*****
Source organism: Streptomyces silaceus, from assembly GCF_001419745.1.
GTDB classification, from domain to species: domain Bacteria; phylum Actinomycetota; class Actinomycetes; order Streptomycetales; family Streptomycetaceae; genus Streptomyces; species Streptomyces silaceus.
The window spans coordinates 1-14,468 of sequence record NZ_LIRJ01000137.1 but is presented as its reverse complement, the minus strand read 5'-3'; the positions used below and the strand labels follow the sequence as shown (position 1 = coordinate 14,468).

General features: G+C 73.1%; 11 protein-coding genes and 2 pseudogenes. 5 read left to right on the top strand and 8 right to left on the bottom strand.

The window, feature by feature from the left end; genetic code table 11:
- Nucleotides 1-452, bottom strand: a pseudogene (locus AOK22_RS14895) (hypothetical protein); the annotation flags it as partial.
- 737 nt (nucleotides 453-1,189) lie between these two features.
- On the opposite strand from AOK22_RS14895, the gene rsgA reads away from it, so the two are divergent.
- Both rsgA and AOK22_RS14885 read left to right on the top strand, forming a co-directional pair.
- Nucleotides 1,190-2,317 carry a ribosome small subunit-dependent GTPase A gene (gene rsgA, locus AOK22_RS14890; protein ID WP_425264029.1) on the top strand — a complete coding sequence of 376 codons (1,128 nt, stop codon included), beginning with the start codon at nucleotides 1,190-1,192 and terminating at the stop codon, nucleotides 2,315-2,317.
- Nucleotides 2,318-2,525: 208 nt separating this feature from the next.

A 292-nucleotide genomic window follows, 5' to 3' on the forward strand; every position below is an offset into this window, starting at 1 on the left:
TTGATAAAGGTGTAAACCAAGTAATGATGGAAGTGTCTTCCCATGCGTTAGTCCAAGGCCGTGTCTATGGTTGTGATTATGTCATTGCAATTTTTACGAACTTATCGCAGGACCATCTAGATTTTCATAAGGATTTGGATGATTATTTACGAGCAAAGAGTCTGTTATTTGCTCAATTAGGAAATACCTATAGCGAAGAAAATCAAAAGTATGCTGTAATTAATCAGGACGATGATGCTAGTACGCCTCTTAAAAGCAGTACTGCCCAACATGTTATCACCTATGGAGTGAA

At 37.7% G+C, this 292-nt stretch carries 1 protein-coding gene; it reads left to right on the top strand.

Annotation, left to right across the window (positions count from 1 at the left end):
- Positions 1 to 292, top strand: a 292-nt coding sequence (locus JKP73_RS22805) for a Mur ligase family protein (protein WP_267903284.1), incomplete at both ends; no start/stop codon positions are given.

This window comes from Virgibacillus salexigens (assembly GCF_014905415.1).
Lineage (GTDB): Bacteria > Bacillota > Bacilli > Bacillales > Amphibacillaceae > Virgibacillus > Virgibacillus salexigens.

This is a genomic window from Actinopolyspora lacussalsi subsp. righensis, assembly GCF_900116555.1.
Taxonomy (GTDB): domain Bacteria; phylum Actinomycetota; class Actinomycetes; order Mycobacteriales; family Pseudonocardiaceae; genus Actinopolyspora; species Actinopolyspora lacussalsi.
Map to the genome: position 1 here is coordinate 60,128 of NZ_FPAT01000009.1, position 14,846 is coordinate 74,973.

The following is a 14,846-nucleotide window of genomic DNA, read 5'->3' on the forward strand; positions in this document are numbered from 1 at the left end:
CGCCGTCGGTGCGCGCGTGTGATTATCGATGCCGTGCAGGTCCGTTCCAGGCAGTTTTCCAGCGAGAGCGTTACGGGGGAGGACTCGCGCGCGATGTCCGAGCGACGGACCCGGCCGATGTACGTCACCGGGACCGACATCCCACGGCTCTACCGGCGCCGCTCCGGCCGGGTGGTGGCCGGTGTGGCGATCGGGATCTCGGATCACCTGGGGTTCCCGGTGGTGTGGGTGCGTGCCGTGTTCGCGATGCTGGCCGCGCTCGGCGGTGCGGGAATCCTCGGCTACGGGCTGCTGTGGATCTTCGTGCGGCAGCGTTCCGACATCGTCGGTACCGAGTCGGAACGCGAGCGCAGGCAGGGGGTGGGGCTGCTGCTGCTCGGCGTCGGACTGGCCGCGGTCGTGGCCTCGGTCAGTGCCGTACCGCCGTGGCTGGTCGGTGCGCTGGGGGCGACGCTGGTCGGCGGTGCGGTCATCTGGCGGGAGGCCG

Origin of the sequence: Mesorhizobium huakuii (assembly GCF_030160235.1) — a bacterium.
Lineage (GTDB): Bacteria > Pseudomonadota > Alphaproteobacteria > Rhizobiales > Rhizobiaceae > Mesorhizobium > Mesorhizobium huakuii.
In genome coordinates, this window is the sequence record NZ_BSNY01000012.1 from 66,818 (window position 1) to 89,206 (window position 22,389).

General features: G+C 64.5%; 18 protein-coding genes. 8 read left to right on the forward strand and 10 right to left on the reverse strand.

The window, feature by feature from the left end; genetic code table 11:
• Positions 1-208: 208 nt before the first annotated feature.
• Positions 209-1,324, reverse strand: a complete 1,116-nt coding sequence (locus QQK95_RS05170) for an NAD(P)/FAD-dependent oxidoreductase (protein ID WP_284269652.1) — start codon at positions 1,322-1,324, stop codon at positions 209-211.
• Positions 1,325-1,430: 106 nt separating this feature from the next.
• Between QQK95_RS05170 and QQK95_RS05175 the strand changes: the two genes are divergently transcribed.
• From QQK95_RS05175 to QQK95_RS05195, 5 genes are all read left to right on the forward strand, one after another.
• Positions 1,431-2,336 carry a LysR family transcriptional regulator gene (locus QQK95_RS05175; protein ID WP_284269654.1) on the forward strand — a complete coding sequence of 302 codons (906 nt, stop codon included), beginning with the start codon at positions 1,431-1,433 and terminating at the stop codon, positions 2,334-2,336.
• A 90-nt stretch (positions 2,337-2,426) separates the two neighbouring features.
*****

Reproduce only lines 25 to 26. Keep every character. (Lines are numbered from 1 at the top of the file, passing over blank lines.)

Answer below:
Lineage (GTDB): Bacteria > Pseudomonadota > Alphaproteobacteria > Rhizobiales > Rhizobiaceae > Mesorhizobium > Mesorhizobium huakuii.
In genome coordinates, this window is the sequence record NZ_BSNY01000012.1 from 66,818 (window position 1) to 89,206 (window position 22,389).